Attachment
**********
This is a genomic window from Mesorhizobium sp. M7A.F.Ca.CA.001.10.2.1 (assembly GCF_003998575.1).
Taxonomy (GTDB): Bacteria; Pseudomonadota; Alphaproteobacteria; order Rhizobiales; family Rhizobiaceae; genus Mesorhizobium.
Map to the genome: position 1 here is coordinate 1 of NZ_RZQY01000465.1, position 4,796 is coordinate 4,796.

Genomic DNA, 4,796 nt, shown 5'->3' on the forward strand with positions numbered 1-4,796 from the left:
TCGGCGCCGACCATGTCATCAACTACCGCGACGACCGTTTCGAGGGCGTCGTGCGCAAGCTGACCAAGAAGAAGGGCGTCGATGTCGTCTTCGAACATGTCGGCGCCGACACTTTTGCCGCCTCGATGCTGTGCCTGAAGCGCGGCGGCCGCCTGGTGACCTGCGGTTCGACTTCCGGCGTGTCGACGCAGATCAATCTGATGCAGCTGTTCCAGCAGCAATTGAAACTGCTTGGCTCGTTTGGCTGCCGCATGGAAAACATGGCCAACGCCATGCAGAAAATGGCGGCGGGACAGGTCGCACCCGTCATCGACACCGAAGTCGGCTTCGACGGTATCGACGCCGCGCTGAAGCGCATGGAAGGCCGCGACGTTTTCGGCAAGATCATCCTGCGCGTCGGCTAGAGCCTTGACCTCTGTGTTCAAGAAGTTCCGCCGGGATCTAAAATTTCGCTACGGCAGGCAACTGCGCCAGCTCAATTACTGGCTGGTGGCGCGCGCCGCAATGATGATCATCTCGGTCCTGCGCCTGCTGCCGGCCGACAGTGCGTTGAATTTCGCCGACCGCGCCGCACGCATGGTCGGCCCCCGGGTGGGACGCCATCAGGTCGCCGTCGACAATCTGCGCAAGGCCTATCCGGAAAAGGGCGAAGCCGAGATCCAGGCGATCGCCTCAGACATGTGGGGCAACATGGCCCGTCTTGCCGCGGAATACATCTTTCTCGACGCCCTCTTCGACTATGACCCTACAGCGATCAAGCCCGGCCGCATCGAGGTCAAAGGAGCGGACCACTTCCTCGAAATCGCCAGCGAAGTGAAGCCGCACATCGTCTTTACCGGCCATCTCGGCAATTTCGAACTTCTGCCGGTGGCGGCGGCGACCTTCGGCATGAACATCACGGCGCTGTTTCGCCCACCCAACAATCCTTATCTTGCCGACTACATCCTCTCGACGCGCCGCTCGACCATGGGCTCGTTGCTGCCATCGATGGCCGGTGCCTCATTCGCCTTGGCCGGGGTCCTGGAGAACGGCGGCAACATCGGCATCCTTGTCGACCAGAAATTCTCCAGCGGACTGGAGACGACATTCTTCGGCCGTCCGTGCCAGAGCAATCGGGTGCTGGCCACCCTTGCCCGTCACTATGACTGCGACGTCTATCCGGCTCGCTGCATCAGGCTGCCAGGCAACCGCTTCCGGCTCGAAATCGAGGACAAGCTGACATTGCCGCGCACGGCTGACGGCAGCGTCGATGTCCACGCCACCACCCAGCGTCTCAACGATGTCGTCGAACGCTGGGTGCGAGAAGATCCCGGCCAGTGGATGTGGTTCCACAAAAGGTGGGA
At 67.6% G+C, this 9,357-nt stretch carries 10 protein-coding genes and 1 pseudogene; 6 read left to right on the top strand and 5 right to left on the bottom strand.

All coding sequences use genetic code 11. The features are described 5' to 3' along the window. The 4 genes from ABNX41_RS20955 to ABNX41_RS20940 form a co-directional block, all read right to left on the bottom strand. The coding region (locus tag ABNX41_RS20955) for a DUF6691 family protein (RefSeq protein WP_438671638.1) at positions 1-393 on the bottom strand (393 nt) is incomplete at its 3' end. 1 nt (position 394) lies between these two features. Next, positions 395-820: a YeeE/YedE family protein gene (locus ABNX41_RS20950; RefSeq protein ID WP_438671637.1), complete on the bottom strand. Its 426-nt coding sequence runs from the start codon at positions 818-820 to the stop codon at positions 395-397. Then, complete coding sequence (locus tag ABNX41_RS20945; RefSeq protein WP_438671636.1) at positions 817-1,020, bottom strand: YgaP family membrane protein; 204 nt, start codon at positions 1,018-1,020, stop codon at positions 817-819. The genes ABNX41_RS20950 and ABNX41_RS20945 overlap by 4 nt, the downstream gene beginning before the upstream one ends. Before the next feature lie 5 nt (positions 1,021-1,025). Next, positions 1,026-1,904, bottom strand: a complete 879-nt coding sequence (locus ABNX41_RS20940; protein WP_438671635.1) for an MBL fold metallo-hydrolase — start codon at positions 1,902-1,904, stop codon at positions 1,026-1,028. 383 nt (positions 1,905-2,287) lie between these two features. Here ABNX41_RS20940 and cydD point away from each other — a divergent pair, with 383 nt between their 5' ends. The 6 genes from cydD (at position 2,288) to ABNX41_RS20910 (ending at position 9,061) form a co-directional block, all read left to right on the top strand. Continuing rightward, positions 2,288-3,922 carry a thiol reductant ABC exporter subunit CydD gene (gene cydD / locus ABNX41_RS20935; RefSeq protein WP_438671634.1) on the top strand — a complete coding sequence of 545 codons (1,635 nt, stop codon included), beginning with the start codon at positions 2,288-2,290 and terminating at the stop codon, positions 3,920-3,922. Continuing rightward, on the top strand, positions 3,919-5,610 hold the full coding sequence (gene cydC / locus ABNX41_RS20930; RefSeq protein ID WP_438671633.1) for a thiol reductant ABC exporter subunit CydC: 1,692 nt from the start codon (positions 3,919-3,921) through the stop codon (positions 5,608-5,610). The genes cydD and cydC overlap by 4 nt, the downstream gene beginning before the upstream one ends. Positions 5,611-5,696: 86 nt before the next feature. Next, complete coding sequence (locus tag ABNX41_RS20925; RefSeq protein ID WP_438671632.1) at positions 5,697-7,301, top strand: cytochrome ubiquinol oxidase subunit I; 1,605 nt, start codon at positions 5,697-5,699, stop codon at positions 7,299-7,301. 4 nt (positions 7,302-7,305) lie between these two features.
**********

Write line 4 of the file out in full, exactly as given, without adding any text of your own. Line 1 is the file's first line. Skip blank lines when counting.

Genomic DNA, 4,796 nt, shown 5'->3' on the forward strand with positions numbered 1-4,796 from the left: